I am on the road this week, but wrote a quick blog about a new approach to e-mail task management. E-mail task management has been anemic over the years – really just a carry over from paper planners – although I think Novell GroupWise has the most flexible of the various e-mail task management features in market. The approach being used by Liaise is very interesting.
This Week’s CCS Blog Wednesday, Sep 23 2009
The New Gmail Task Management Wednesday, Dec 10 2008
Being a fan of David Allen’s GTD (Getting Things Done), the task management capabilities of e-mail are a necessity for me. In the perpetual Gmail beta, task management or the to-do list has been sorely missing. Posted Monday in The Official Gmail Blog, the Gmail team shared the details of the addition of this feature. The lack of task management in Gmail has been one of the key missing features for enterprise class e-mail solution.
Gmail’s first iteration of task management is pretty “lightweight” – as described by the Gmail team in their blog. Once it is enabled (through Settings), a link is provided in the left hand column called “Tasks.” Clicking the link opens a task list window in the lower right hand corner. If you click the arrow in the upper right hand corner, it opens the list in a separate browser window as a pop-out. This is how I prefer to use it at the moment, although I am still trying things out.
Tasks are created by simply typing and hitting enter. You can indent (to create a visual sub-task), move up and down, and add details (such as a due date).
The most useful feature is the ability to convert e-mails to tasks. Select a message, go to More Actions > Add to Tasks and a task is created with the title of the e-mail. A link to the e-mail is provided below the task name that takes you to the message without closing the task window.
Overall, this is not a bad first iteration for task management in Gmail, but it is definitely still “lightweight.”
Beer Google? Thursday, Oct 16 2008
I learn something new everyday… I didn’t know that e-mailing while intoxicated was a significant problem. Well, for all of you that feel you would benefit from a little help to prevent that scenario, Google has just the thing: Mail Goggles.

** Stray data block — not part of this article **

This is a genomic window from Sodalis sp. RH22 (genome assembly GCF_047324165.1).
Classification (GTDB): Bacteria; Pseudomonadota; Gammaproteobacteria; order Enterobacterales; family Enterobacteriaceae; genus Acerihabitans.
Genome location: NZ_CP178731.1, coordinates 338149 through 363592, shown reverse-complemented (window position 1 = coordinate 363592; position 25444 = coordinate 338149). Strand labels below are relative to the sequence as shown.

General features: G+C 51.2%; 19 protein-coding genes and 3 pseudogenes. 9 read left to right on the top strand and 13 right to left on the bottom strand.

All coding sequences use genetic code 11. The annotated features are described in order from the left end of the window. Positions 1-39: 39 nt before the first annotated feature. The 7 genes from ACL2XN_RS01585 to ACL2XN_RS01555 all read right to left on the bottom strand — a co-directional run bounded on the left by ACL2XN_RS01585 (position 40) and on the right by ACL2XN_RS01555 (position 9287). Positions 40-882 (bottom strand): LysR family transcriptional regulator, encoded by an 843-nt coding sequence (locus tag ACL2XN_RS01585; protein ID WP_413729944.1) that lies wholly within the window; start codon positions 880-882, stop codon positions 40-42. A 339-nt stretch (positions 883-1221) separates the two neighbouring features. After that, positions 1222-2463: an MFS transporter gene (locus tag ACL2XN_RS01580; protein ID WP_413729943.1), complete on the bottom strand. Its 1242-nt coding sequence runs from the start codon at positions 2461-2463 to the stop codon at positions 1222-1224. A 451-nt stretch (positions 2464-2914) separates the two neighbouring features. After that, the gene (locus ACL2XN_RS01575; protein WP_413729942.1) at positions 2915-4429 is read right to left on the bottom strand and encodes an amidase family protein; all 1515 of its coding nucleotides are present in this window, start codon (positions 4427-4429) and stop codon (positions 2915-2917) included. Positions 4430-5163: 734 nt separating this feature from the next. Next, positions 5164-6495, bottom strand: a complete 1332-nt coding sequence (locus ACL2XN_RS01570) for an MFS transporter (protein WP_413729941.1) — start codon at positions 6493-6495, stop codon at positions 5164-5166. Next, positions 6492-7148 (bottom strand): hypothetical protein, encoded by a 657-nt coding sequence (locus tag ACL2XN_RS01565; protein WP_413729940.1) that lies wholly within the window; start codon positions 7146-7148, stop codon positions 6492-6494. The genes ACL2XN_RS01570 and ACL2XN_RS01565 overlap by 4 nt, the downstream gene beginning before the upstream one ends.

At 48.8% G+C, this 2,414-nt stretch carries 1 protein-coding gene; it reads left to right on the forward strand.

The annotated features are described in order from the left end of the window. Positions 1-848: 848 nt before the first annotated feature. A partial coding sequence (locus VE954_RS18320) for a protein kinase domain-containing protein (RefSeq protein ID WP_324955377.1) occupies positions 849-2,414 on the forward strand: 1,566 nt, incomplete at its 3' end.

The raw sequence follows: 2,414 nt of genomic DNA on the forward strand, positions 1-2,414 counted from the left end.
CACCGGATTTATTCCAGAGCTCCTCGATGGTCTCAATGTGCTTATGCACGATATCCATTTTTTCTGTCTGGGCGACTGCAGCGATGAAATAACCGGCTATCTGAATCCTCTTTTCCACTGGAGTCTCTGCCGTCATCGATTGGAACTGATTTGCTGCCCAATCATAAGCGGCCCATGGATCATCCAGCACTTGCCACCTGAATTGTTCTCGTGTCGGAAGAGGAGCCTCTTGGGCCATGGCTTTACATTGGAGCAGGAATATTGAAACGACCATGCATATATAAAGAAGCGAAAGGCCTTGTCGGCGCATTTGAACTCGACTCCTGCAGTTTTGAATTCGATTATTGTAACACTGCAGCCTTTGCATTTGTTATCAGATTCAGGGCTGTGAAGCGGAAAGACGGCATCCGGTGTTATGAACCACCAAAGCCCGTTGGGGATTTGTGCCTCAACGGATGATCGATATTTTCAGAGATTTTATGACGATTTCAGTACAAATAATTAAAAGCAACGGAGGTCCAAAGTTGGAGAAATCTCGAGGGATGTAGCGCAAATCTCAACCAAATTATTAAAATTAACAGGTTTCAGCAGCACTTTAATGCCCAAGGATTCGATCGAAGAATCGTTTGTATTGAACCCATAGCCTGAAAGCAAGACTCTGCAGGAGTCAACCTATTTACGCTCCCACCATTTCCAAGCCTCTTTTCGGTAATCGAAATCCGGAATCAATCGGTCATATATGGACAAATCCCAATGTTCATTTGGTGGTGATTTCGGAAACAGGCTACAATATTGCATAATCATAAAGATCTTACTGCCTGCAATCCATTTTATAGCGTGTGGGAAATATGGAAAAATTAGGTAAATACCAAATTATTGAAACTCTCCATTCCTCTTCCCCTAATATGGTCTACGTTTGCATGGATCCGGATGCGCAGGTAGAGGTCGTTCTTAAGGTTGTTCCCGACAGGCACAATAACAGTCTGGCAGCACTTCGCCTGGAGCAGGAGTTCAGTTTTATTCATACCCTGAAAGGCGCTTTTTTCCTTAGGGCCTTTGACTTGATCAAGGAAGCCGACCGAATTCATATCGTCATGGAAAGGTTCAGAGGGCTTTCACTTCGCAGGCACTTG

This add-on for Gmail turns on a math Q&A when you hit the send button, with varying levels of difficulty. The idea is that if you aren’t quite sober, you might have a hard time solving the math problem in under 60 seconds, and the e-mail won’t send. This prevents you from sending that flame e-mail to your boss, spouse, significant other, etc. that you might regret sending the next morning.
You can adjust the days and hours designated for the add-on to be active and the math difficulty, for those of you that are better at math than expected when inebriated.
So, enjoy that Friday and Saturday night with the comfort knowing that your Gmail will protect you from your errant e-mails while intoxicated.
For a step-by-step walk through of the Mail Goggles experience, read Claire Suddath’s article.
GroupWise 8 Open Beta Released Thursday, Sep 4 2008
Novell GroupWise 8 released to open beta yesterday. As a former product manager for GroupWise, I think Novell customers will be pleased with the enhancements – otherwise, I didn’t do a very good job. But, having worked on the product, let me share some insight I have on this release that might be of interest.
While Novell doesn’t spend much marketing effort to compete with IBM and Microsoft in the enterprise messaging market, Novell does continue to develop and maintain GroupWise for their established customer base. Most market estimates place Novell’s single digit enterprise messaging market share at a distant third to IBM and Microsoft. But GroupWise is a good example of how e-mail systems once entrenched, tend to stay.
It has taken Novell a long time to deliver on GroupWise 8. GroupWise 7 released in August 2005. However, GroupWise customers will find some nice “delighters” in this next release, as Novell spent a significant portion of its development effort on the end user experience.
Perhaps one the most significant differentiators in this release is that Novell can now tout a complete enterprise messaging solution from the server to the desktop for Linux. Novell has been using its own Linux desktop internally for several years. As a result, there was significant pressure on the GroupWise team to bring the GroupWise Linux client up to snuff. The Linux client in GroupWise 8 is arguably one of the richest Linux e-mail clients in the market. Unfortunately for Linux aficionados, it is not open source. For GroupWise customers, this also means a very rich Mac client, as the two clients share the same code base.
In addition to the Linux development, GroupWise contact management, task management and calendaring have been enhanced significantly – bringing them on par (or even slightly better, depending upon your opinion) with Exchange and Notes.
Two major pain points for GroupWise that are not fixed in this release are the weak Outlook connector and no iPhone support.
Overall, GroupWise customers should be happy with this next version and it should help Novell to retain customers. Now Novell needs to find a large, credible partner to help them provide a robust hosted GroupWise offering or potentially watch their customer base dwindle away as SaaS e-mail solutions become more viable for enterprises.